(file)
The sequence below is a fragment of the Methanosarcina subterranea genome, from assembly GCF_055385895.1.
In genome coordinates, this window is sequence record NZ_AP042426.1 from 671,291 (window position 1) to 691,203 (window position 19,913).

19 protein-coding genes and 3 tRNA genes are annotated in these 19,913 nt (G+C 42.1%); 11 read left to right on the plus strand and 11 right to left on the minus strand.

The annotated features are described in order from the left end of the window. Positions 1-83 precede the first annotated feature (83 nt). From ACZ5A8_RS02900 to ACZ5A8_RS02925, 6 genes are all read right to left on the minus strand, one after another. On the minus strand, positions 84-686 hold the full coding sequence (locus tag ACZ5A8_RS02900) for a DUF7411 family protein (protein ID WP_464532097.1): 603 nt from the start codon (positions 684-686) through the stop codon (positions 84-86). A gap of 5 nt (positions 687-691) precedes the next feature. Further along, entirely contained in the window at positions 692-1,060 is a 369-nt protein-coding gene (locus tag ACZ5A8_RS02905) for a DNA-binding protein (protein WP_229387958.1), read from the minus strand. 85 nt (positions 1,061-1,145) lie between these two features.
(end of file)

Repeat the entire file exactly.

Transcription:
The sequence below is a fragment of the Methanosarcina subterranea genome, from assembly GCF_055385895.1.
In genome coordinates, this window is sequence record NZ_AP042426.1 from 671,291 (window position 1) to 691,203 (window position 19,913).

19 protein-coding genes and 3 tRNA genes are annotated in these 19,913 nt (G+C 42.1%); 11 read left to right on the plus strand and 11 right to left on the minus strand.

The annotated features are described in order from the left end of the window. Positions 1-83 precede the first annotated feature (83 nt). From ACZ5A8_RS02900 to ACZ5A8_RS02925, 6 genes are all read right to left on the minus strand, one after another. On the minus strand, positions 84-686 hold the full coding sequence (locus tag ACZ5A8_RS02900) for a DUF7411 family protein (protein ID WP_464532097.1): 603 nt from the start codon (positions 684-686) through the stop codon (positions 84-86). A gap of 5 nt (positions 687-691) precedes the next feature. Further along, entirely contained in the window at positions 692-1,060 is a 369-nt protein-coding gene (locus tag ACZ5A8_RS02905) for a DNA-binding protein (protein WP_229387958.1), read from the minus strand. 85 nt (positions 1,061-1,145) lie between these two features.